Marketing channels, retailers and wholesalers

4,720 views
4,467 views

Published on

Published in: Business
0 Comments
6 Likes
Statistics
Notes
  • Be the first to comment

No Downloads
Views
Total views
4,720
On SlideShare
0
From Embeds
0
Number of Embeds
0
Actions
Shares
0
Downloads
0
Comments
0
Likes
6
Embeds 0
No embeds

No notes for slide

Marketing channels, retailers and wholesalers

  1. 1. MARKETING CHANNELS,RETAILERS AND WHOLESALERS
  2. 2. What is a MarketingChannel?A marketing channel system is theparticular set of interdependentorganizations involved in the process ofmaking a product or service available foruse or consumption.
  3. 3. The Importance of Channels• Decisions about the marketing channel systemare among the most critical facing management.• In the United States, channel memberscollectively earn margins that account for 30 to 50percent of the ultimate selling price.• Marketing channels also represent a substantialopportunity cost-– Converting potential buyers into profitable orders isone of the chief roles of marketing channels.– Marketing channels must not just serve markets, theymust also make markets
  4. 4. • In managing its intermediaries, the firm mustdecide how much effort to devote to push versuspull marketing.1) A push strategy involves the manufacturer usingits sales force and trade promotion money toinduce intermediaries to carry, promote, and sellthe product to end user.2) A pull strategy involves the manufacturer usingadvertising and promotion to induce consumersto ask intermediaries for the product, thusinducing the intermediaries to order it.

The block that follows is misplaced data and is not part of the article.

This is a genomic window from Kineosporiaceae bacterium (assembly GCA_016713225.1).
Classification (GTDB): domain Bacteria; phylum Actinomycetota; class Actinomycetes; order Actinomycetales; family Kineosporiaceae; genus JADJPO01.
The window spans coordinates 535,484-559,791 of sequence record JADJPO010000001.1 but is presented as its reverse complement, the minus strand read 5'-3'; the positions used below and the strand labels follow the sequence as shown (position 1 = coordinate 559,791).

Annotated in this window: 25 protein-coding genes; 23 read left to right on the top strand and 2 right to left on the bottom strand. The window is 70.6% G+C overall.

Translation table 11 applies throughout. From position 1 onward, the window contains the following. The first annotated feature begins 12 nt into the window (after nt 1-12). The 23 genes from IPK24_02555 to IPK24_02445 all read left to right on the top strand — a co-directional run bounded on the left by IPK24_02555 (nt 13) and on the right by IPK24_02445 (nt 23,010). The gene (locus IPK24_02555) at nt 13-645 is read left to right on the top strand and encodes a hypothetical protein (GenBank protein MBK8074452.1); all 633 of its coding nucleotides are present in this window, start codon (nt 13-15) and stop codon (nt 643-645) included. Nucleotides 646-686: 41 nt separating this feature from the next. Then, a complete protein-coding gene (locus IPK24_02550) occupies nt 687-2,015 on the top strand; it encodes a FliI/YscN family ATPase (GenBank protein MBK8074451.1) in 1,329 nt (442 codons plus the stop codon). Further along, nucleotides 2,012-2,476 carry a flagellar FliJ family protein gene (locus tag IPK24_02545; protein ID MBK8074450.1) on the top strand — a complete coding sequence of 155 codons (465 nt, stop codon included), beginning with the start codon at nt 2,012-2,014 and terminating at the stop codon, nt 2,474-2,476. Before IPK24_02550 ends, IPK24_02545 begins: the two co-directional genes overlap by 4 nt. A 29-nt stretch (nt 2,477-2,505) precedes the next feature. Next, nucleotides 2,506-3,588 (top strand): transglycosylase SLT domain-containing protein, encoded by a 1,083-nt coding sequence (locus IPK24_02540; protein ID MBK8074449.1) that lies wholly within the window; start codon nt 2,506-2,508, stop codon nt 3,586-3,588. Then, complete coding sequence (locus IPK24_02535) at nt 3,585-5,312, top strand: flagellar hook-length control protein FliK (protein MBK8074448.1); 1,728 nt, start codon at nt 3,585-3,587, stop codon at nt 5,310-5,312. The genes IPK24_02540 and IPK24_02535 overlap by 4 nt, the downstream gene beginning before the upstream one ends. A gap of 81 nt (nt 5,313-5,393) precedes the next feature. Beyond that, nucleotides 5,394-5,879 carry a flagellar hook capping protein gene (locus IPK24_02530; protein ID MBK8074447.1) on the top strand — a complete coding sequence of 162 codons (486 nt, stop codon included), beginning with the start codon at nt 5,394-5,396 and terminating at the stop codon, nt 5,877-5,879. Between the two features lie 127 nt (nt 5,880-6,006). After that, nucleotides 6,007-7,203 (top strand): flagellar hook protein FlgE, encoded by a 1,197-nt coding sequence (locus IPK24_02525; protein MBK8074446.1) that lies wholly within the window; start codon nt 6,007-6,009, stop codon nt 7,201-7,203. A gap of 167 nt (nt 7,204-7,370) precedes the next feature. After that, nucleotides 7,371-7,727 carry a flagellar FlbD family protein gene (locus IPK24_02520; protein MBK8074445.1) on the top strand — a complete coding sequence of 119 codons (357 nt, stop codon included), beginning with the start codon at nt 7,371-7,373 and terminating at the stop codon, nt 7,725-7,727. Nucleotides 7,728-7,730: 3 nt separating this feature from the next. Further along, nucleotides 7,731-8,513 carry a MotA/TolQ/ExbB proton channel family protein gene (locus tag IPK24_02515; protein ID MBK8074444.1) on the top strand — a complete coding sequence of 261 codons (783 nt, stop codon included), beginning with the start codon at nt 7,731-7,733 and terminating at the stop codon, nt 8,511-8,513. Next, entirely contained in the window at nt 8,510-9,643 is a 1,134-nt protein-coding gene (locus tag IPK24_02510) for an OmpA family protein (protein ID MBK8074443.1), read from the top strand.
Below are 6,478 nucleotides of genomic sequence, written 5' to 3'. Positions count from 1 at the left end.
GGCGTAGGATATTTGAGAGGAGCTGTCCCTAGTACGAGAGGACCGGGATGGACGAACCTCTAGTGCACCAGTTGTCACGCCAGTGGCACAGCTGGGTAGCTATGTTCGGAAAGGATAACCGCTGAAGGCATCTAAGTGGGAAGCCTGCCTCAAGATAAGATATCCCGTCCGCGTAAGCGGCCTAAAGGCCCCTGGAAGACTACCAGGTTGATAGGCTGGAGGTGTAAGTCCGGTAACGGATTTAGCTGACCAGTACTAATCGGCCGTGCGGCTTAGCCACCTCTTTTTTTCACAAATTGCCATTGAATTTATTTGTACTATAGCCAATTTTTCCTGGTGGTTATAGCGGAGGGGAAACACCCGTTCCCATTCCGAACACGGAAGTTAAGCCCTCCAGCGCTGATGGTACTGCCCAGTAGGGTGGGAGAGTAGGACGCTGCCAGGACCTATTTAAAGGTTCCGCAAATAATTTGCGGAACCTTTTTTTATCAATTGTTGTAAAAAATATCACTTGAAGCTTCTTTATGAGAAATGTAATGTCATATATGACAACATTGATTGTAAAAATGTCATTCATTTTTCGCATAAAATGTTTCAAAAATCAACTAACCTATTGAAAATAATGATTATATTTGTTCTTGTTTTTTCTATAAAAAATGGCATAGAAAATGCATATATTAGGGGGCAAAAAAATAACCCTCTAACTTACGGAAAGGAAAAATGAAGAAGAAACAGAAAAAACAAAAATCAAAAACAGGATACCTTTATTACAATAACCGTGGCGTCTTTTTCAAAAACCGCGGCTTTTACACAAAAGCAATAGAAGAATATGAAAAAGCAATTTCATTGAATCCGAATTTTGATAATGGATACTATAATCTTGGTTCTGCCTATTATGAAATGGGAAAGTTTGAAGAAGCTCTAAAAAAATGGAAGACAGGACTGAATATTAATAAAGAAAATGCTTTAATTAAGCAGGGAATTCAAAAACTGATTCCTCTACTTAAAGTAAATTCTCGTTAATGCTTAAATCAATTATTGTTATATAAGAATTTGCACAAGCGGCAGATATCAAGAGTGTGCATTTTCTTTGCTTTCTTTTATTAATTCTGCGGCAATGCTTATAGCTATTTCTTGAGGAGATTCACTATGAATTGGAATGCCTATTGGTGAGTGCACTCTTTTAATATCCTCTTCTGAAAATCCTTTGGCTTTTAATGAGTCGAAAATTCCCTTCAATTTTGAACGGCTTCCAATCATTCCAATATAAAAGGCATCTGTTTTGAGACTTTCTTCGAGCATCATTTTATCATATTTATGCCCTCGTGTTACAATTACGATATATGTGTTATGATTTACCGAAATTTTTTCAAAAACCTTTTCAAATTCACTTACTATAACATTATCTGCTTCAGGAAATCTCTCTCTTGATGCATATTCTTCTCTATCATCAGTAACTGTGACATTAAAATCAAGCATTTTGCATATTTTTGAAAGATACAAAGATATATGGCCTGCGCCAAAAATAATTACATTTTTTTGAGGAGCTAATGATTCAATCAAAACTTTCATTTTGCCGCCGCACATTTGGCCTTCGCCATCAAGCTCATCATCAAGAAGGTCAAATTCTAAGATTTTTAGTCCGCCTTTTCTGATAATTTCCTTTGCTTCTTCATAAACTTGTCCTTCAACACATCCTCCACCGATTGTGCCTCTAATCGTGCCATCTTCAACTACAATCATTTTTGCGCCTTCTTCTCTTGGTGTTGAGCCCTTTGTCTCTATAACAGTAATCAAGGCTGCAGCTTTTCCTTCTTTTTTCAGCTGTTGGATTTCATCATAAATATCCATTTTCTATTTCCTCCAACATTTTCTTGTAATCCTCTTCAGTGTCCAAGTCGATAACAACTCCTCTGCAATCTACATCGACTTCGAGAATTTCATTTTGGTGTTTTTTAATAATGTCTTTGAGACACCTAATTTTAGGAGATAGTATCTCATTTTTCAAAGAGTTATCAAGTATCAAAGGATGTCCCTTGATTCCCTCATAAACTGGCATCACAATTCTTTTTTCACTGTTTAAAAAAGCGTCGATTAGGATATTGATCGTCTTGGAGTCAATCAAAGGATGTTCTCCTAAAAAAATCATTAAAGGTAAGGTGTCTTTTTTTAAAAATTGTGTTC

5. 5. The role of marketing channelsChannel Functions and FlowsA marketing channel performs the work of moving goods from producers toconsumers.Some functions constitute a forward flow of activity from the company to thecustomer; other functions constitute a backward flow from customer to the company.A manufacturer selling a physical product and services might require three channels: asales channel, and a service channel.Channel levelsA zero level channel consist of a manufacturer selling directly to the final customer.Major examples are door to door sale, mail order.A one-level channel contains one selling intermediary, a two-level channel containstwo selling intermediaries. These intermediates could be retailers, distributors.As the no. of levels increase the level of difficulty of information sharing andcoordination also increase. Channels normally describe a forward movement ofproducts from source to user.Service Sector ChannelsMarketing channels are not limited to the distribution of physical goods. Producer ofservice and ideas also face problem of making their output available and accessible totarget population.